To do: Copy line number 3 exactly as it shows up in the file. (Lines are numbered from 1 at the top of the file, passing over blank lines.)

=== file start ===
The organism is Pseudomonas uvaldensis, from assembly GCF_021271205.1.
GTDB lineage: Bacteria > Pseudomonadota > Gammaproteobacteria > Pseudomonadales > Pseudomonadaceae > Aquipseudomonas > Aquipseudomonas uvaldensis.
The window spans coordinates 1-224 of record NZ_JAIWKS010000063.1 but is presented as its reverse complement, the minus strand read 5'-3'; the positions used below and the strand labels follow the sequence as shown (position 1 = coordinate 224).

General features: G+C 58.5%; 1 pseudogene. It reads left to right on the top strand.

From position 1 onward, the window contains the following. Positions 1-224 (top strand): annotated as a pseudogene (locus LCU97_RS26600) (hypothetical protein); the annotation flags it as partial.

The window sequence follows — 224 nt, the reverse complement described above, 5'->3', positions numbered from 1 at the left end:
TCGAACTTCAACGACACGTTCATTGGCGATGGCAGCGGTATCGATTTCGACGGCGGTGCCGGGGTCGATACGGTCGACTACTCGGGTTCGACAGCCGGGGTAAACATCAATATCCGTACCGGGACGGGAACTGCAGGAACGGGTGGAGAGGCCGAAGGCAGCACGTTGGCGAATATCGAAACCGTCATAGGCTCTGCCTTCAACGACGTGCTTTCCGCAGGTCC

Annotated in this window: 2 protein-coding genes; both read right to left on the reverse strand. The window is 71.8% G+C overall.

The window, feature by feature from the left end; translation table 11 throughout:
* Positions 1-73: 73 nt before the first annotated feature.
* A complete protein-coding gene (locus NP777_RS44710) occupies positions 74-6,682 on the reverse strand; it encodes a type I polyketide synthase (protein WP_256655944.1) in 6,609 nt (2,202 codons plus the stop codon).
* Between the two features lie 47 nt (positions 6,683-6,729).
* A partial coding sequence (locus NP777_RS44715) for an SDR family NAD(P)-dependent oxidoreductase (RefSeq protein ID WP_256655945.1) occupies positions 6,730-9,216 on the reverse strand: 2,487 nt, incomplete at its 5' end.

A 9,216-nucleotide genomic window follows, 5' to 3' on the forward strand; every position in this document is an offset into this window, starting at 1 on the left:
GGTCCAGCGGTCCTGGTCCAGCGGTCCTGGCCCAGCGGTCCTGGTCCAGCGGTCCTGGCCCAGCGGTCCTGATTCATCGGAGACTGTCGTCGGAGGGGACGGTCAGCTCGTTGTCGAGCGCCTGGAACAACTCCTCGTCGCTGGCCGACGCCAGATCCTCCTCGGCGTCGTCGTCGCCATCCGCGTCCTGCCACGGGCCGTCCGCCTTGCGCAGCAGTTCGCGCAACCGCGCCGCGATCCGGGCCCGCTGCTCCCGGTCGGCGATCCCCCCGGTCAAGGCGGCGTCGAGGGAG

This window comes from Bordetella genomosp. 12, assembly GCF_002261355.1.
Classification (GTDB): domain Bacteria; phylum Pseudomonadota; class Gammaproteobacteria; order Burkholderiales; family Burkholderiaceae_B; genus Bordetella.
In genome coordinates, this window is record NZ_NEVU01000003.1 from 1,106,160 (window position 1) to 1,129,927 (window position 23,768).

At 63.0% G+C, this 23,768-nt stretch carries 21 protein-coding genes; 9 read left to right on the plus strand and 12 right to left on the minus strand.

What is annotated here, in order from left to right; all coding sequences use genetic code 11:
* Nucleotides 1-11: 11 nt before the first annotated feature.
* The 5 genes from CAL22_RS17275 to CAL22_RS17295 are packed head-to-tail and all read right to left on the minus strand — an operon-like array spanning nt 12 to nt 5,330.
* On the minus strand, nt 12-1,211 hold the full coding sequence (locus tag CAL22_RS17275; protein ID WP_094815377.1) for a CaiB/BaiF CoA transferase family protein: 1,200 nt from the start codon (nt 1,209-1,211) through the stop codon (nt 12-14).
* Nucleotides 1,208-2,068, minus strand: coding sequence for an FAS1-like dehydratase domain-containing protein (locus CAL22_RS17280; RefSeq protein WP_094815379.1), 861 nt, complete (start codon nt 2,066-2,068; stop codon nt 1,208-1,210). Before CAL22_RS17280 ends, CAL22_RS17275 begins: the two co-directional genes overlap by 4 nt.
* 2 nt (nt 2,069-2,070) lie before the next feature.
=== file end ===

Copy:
The window spans coordinates 1-224 of record NZ_JAIWKS010000063.1 but is presented as its reverse complement, the minus strand read 5'-3'; the positions used below and the strand labels follow the sequence as shown (position 1 = coordinate 224).